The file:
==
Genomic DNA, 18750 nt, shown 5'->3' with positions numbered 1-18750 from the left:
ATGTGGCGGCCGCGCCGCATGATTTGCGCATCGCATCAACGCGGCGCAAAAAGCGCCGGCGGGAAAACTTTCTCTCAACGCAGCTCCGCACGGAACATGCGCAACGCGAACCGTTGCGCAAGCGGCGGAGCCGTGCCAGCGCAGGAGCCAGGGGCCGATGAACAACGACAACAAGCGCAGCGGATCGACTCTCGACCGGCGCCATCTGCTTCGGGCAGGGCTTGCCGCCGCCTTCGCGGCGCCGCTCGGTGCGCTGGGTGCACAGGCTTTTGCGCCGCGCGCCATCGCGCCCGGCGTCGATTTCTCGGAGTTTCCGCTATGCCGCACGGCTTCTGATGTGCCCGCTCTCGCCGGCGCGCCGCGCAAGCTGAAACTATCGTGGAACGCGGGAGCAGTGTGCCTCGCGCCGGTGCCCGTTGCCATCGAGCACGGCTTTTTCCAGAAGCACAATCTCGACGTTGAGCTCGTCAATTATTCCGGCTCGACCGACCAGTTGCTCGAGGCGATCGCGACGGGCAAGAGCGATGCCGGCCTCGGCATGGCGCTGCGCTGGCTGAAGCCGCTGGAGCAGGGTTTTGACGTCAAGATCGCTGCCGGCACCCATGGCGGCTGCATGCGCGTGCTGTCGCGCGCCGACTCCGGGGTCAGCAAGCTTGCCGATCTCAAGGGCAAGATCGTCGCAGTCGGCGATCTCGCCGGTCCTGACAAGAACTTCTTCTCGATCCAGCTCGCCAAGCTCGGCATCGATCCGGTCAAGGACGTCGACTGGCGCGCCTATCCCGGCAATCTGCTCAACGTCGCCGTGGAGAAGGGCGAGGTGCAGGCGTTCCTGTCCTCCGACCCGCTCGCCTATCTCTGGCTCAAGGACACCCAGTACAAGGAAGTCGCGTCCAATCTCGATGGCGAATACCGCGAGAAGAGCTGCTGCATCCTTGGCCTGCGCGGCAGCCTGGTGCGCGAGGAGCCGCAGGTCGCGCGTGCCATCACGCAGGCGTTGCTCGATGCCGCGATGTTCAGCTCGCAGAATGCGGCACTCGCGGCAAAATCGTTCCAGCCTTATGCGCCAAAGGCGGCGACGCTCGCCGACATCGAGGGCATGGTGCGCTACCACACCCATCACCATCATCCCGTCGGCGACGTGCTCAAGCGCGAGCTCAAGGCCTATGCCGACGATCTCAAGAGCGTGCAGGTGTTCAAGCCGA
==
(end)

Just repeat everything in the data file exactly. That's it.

Genomic DNA, 18750 nt, shown 5'->3' with positions numbered 1-18750 from the left:
ATGTGGCGGCCGCGCCGCATGATTTGCGCATCGCATCAACGCGGCGCAAAAAGCGCCGGCGGGAAAACTTTCTCTCAACGCAGCTCCGCACGGAACATGCGCAACGCGAACCGTTGCGCAAGCGGCGGAGCCGTGCCAGCGCAGGAGCCAGGGGCCGATGAACAACGACAACAAGCGCAGCGGATCGACTCTCGACCGGCGCCATCTGCTTCGGGCAGGGCTTGCCGCCGCCTTCGCGGCGCCGCTCGGTGCGCTGGGTGCACAGGCTTTTGCGCCGCGCGCCATCGCGCCCGGCGTCGATTTCTCGGAGTTTCCGCTATGCCGCACGGCTTCTGATGTGCCCGCTCTCGCCGGCGCGCCGCGCAAGCTGAAACTATCGTGGAACGCGGGAGCAGTGTGCCTCGCGCCGGTGCCCGTTGCCATCGAGCACGGCTTTTTCCAGAAGCACAATCTCGACGTTGAGCTCGTCAATTATTCCGGCTCGACCGACCAGTTGCTCGAGGCGATCGCGACGGGCAAGAGCGATGCCGGCCTCGGCATGGCGCTGCGCTGGCTGAAGCCGCTGGAGCAGGGTTTTGACGTCAAGATCGCTGCCGGCACCCATGGCGGCTGCATGCGCGTGCTGTCGCGCGCCGACTCCGGGGTCAGCAAGCTTGCCGATCTCAAGGGCAAGATCGTCGCAGTCGGCGATCTCGCCGGTCCTGACAAGAACTTCTTCTCGATCCAGCTCGCCAAGCTCGGCATCGATCCGGTCAAGGACGTCGACTGGCGCGCCTATCCCGGCAATCTGCTCAACGTCGCCGTGGAGAAGGGCGAGGTGCAGGCGTTCCTGTCCTCCGACCCGCTCGCCTATCTCTGGCTCAAGGACACCCAGTACAAGGAAGTCGCGTCCAATCTCGATGGCGAATACCGCGAGAAGAGCTGCTGCATCCTTGGCCTGCGCGGCAGCCTGGTGCGCGAGGAGCCGCAGGTCGCGCGTGCCATCACGCAGGCGTTGCTCGATGCCGCGATGTTCAGCTCGCAGAATGCGGCACTCGCGGCAAAATCGTTCCAGCCTTATGCGCCAAAGGCGGCGACGCTCGCCGACATCGAGGGCATGGTGCGCTACCACACCCATCACCATCATCCCGTCGGCGACGTGCTCAAGCGCGAGCTCAAGGCCTATGCCGACGATCTCAAGAGCGTGCAGGTGTTCAAGCCGA